The first Baroque residence on the Upper Rhine

Rastatt Residential Palace

View of the garden and fountain, Rastatt Residential Palace. Image: Staatliche Schlösser und Gärten Baden-Württemberg, Arnim Weischer
FROM BAROQUE TO PRESENT DAY

THE GARDEN

Margrave Ludwig Wilhelm von Baden-Baden planned a pleasure garden of the kind popular in France, to be built behind the palace. However, implementation progressed slowly. Today, the garden has a modern design that echoes the Baroque.

Design for the Rastatt palace garden, pen drawing, 18th century. Image: Staatliche Kunsthalle Karlsruhe

Palace garden design, 18th century.

THE BAROQUE GARDEN

The earliest design for the palace garden, dating back to 1705, was divided into square sections corresponding to the square layout of the town. The detailed plan was based on the French Baroque gardens. Implementation of the garden failed early on. New plans were drafted under Margrave Ludwig Georg but were only partially realized. The greenhouses and orangeries, however, contained extensive collections, numbering 380 citrus trees and more than 200 pineapple plants in 1772.

State of the garden in 1798.

THE PALACE GARDEN AFTER 1771

After Karl Friedrich von Baden-Durlach inherited the Margraviate of Baden-Baden in 1771, he had a new garden laid out. The plan, by royal gardener Joseph Enslen, was based on the earlier designs. Due to high maintenance costs, however, the garden was abandoned again in 1783, placed at the royal gardener's disposal and finally leased out. After construction of the confederate fortress in the 1840s, the area served as a parade ground.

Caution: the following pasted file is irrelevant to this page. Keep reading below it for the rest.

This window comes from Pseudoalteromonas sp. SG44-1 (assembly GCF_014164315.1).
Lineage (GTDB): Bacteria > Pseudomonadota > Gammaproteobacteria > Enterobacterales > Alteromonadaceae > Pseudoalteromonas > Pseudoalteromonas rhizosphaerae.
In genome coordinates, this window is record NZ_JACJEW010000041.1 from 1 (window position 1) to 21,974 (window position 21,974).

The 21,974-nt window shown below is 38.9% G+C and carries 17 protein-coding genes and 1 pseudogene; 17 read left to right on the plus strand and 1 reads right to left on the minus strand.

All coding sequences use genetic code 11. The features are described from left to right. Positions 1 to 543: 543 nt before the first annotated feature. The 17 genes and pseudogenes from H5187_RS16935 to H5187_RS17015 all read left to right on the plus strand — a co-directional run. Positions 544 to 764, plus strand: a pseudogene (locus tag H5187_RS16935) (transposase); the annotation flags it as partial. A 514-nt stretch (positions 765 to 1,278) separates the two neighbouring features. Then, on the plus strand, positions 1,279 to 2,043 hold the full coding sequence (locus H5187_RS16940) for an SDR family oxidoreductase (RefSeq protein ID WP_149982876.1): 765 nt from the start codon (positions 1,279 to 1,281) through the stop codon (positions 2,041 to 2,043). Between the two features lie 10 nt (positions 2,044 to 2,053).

MAX LAEUGER'S PUBLIC GARDEN

Between 1920 and 1926, the established sculptor and senior government building officer, Max Laeuger (1864–1954), dedicated himself to the Rastatt garden. He created a public "garden of the people" on several levels, shaped by geometric lawns, hedgerows and flowerbeds. At the end of the garden, a tall obelisk stood as a memorial to fallen soldiers of World War I until the 1980s.

Aerial view of the palace garden, Rastatt Residential Palace. Image: Staatliche Schlösser und Gärten Baden-Württemberg, Achim Mende

The palace garden's symmetry is clearly visible from the air.

THE PALACE GARDEN TODAY

Today's garden was designed in the 1980s by Swedish landscape architect Gunnar Martinsson. Martinsson, then a professor at the Karlsruhe Institute of Technology, incorporated elements of the Baroque garden and the public garden. The park is symmetrically subdivided and basins, hedgerows and pergola arcades are reminiscent of the Baroque period. The park is bounded by chestnut trees, as it was 300 years ago.

Pergola arcade in the palace garden, Rastatt Residential Palace. Image: Staatliche Schlösser und Gärten Baden-Württemberg, Julia Haseloff
View of the palace from the pergola arcade, Rastatt Residential Palace. Image: Staatliche Schlösser und Gärten Baden-Württemberg, Julia Haseloff

Idyllic pergola arcades invite visitors to take a stroll.

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